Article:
The two major parties have failed to address one of the most critical health issues facing Victorians, writes medical student Tim Martin.

“Running for election without a plan to shut down coal-fired power stations when there are viable clean alternatives isn’t just negligent, it’s madness,” he warns.

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Tim Martin writes:

By now you must have realised that ambulance response times are the big ticket health issue of this election.

As a medical student, I certainly find it concerning that 1 in 4 Code One calls are not addressed within the target response time of 15 minutes and both major parties have pledged to “fix” the problem.

However, whilst ambulance response times are extremely important, they are only one part of the health system and neither Labor nor the Coalition has adequately addressed other essential factors.

In 2013, there were 243 deaths on Victoria roads. This year, the year to date figure is sitting at 222.

The road toll is a devastating example of largely avoidable deaths that have a disproportionate impact on young drivers and families.

However, compare that to the 374 excess deaths in a single week from heatwaves prior to the Black Saturday bushfires. This figure is not referring to the 173 deaths from the fires themselves, but those who died due to the sweltering 43°C heat over 3 consecutive days.

Mind you, mortality spikes like these happen multiple times, every summer, not only during “freak” weeks. And the number and intensity of heatwaves and fires themselves will only get worse as our climate is irreversibly altered.

Typically it is the elderly, particularly those without much family support living by themselves, the very young or those with chronic diseases such as heart disease or asthma who are at risk during these killer heat waves. Spikes in deaths, hospital presentations and ambulance calls subsequently put pressure on the health frontline: paramedics and emergency department doctors and nurses.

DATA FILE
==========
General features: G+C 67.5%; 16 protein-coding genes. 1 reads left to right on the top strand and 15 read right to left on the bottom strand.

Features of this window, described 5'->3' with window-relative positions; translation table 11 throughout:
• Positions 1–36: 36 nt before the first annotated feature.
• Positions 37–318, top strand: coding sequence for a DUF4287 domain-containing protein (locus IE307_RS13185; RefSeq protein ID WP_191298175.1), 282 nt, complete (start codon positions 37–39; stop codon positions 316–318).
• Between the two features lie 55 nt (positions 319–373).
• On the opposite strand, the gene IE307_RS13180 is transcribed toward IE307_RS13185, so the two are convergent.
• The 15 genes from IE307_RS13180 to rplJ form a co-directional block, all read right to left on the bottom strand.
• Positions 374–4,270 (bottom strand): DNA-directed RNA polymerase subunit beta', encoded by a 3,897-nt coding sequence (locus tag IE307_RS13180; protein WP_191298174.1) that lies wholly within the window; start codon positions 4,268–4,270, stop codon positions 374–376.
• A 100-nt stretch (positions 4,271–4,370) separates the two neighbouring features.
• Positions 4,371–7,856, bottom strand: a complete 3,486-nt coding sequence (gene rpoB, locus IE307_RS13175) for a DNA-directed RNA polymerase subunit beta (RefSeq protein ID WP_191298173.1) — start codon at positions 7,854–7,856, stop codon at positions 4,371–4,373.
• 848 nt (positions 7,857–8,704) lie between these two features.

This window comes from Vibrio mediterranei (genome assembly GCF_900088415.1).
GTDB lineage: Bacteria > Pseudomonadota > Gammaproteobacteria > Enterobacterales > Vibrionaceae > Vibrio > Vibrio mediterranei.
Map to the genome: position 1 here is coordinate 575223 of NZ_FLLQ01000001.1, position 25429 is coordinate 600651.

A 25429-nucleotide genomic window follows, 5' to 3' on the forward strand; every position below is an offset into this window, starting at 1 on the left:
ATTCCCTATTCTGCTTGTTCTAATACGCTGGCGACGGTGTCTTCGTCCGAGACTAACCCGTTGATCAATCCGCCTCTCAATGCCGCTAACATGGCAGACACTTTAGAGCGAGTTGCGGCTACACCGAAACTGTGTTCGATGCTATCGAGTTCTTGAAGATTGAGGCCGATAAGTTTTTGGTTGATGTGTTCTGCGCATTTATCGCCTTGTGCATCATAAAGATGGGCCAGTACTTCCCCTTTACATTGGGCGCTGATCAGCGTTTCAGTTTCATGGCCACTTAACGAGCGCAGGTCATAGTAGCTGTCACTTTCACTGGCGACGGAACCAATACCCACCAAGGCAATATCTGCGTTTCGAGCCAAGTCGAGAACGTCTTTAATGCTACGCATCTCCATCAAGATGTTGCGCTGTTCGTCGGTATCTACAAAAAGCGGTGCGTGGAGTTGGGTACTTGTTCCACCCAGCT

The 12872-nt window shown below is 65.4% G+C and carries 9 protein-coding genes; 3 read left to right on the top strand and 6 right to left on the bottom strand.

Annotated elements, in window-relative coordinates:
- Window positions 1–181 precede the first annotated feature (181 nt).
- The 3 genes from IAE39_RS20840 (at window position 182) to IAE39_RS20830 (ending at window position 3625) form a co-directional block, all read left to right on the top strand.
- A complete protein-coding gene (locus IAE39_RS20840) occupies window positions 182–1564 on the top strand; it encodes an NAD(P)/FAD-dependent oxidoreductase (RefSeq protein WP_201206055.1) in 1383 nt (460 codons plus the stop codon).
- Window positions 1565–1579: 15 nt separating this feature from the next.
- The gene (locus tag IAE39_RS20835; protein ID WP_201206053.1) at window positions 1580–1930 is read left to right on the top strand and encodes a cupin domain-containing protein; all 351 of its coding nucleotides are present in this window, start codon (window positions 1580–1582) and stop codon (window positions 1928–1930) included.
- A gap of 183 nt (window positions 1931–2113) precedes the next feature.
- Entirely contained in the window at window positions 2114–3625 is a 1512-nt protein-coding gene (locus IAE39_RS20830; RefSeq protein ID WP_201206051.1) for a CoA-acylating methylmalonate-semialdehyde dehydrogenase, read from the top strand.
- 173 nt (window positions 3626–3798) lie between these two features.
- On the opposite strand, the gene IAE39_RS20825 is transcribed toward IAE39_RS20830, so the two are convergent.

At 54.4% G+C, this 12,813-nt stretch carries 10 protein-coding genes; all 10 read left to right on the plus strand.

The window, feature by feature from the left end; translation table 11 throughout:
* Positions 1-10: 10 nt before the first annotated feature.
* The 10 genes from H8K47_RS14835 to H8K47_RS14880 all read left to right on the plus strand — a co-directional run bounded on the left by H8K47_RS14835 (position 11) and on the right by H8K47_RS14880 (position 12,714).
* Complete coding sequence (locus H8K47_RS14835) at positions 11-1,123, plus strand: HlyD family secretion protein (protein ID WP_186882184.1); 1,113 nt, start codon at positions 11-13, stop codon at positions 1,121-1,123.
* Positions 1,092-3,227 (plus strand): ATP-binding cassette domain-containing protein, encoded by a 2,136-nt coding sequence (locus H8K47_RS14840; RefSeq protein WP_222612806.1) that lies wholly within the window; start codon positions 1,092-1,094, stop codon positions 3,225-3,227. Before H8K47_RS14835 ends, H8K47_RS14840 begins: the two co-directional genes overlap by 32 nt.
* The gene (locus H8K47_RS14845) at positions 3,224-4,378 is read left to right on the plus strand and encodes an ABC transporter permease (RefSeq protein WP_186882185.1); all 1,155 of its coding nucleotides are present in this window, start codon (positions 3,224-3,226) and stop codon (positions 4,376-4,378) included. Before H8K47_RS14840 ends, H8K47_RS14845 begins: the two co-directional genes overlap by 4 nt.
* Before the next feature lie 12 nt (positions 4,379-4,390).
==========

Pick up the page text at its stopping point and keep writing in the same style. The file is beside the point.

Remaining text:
Our politicians, conveniently, seem to have trouble recognising the impact heatwaves have on health, and the link between heatwaves, fire danger and climate change.

Indeed, neither the Victorian Coalition nor Labor parties appear to have anything resembling a comprehensive or even quasi-thought out plan targeting the source of these deaths. The Greens, on the other hand, at least recognise the adverse events caused by coal and have policies on bushfires, climate and energy that address some of these issues.

If that’s not convincing enough, let’s look at the 2014 Hazelwood mine fire. This fire burnt for weeks, releasing toxic smoke over Morwell’s 14,000 residents and costing the Victorian taxpayer $100 million.

The Chief Health Officer advised residents to relocate causing great distress and disruption to life. Further, at least 19 fire fighters were hospitalised due to poisoning.

The scale of this disaster and the resultant response only highlights the risk that coal combustion, whether within a mine disaster or within a power plant’s normal operation, poses to health.

We know that the combustion of coal releases tiny particles that have the ability to enter deep into the lung. There is evidence demonstrating exposure to these particulates results in the development and exacerbation of asthma and chronic obstructive pulmonary disease (COPD), stunted lung development and lung cancer.

Cardiovascular risks include ischaemic heart disease and neurological effects include stroke and developmental delay. Yet these links do not figure prominently in energy planning or costings.

What is even more concerning is the double standards when it comes to restrictions of coal-fired power plants and wind farm exclusion zones.

Despite the National Health and Medical Research Council (NHMRC) and Australian Medical Association (AMA) both clearly stating that there no substantive evidence linking wind farms to any disorder of health, Victoria has restrictive regulations which essentially prevent wind farms being built 2km from a residential home.

Furthermore, wind turbines provide clean energy without the risk of catastrophic fires like in the Hazelwood mine. Finally, renewable energy allows rural and regional towns to generate local energy, negating the need for long power lines, a source of bushfires, travelling through the countryside.